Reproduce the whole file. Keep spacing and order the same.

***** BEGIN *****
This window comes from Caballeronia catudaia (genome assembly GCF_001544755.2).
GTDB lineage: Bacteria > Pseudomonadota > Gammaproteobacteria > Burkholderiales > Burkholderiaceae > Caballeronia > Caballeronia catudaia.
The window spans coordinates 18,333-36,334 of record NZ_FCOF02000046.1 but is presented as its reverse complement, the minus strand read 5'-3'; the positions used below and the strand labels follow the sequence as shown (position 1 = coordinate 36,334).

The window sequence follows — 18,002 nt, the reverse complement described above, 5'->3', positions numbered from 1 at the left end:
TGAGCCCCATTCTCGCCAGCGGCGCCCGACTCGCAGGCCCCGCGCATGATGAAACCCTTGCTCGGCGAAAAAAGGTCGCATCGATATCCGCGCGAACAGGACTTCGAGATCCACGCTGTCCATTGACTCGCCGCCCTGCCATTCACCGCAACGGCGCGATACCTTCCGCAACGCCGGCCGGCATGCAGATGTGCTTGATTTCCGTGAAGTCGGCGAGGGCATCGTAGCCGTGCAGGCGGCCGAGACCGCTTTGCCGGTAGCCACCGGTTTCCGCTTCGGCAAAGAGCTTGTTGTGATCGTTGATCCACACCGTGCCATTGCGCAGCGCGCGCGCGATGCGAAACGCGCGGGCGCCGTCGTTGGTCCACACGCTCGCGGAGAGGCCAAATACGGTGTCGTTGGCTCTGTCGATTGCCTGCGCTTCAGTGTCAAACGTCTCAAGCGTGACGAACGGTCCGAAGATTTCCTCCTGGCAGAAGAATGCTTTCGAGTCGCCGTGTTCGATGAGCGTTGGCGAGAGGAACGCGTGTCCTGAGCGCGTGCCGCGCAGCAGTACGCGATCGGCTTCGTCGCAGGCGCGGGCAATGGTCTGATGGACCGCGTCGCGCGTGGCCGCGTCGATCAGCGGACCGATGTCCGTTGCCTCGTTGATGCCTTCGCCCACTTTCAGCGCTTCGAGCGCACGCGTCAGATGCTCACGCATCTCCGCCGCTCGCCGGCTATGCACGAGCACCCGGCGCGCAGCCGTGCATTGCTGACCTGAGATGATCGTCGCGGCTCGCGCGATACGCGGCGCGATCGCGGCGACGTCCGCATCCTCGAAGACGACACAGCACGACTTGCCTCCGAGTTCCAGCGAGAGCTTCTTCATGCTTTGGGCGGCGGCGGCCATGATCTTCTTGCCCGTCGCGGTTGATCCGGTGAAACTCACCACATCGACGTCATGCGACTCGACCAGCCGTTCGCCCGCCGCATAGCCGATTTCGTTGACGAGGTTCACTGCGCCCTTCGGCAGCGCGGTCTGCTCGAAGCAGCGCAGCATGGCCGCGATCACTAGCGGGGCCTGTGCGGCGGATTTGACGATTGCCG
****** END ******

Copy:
This window comes from Caballeronia catudaia (genome assembly GCF_001544755.2).
GTDB lineage: Bacteria > Pseudomonadota > Gammaproteobacteria > Burkholderiales > Burkholderiaceae > Caballeronia > Caballeronia catudaia.
The window spans coordinates 18,333-36,334 of record NZ_FCOF02000046.1 but is presented as its reverse complement, the minus strand read 5'-3'; the positions used below and the strand labels follow the sequence as shown (position 1 = coordinate 36,334).

The window sequence follows — 18,002 nt, the reverse complement described above, 5'->3', positions numbered from 1 at the left end:
TGAGCCCCATTCTCGCCAGCGGCGCCCGACTCGCAGGCCCCGCGCATGATGAAACCCTTGCTCGGCGAAAAAAGGTCGCATCGATATCCGCGCGAACAGGACTTCGAGATCCACGCTGTCCATTGACTCGCCGCCCTGCCATTCACCGCAACGGCGCGATACCTTCCGCAACGCCGGCCGGCATGCAGATGTGCTTGATTTCCGTGAAGTCGGCGAGGGCATCGTAGCCGTGCAGGCGGCCGAGACCGCTTTGCCGGTAGCCACCGGTTTCCGCTTCGGCAAAGAGCTTGTTGTGATCGTTGATCCACACCGTGCCATTGCGCAGCGCGCGCGCGATGCGAAACGCGCGGGCGCCGTCGTTGGTCCACACGCTCGCGGAGAGGCCAAATACGGTGTCGTTGGCTCTGTCGATTGCCTGCGCTTCAGTGTCAAACGTCTCAAGCGTGACGAACGGTCCGAAGATTTCCTCCTGGCAGAAGAATGCTTTCGAGTCGCCGTGTTCGATGAGCGTTGGCGAGAGGAACGCGTGTCCTGAGCGCGTGCCGCGCAGCAGTACGCGATCGGCTTCGTCGCAGGCGCGGGCAATGGTCTGATGGACCGCGTCGCGCGTGGCCGCGTCGATCAGCGGACCGATGTCCGTTGCCTCGTTGATGCCTTCGCCCACTTTCAGCGCTTCGAGCGCACGCGTCAGATGCTCACGCATCTCCGCCGCTCGCCGGCTATGCACGAGCACCCGGCGCGCAGCCGTGCATTGCTGACCTGAGATGATCGTCGCGGCTCGCGCGATACGCGGCGCGATCGCGGCGACGTCCGCATCCTCGAAGACGACACAGCACGACTTGCCTCCGAGTTCCAGCGAGAGCTTCTTCATGCTTTGGGCGGCGGCGGCCATGATCTTCTTGCCCGTCGCGGTTGATCCGGTGAAACTCACCACATCGACGTCATGCGACTCGACCAGCCGTTCGCCCGCCGCATAGCCGATTTCGTTGACGAGGTTCACTGCGCCCTTCGGCAGCGCGGTCTGCTCGAAGCAGCGCAGCATGGCCGCGATCACTAGCGGGGCCTGTGCGGCGGATTTGACGATTGCCG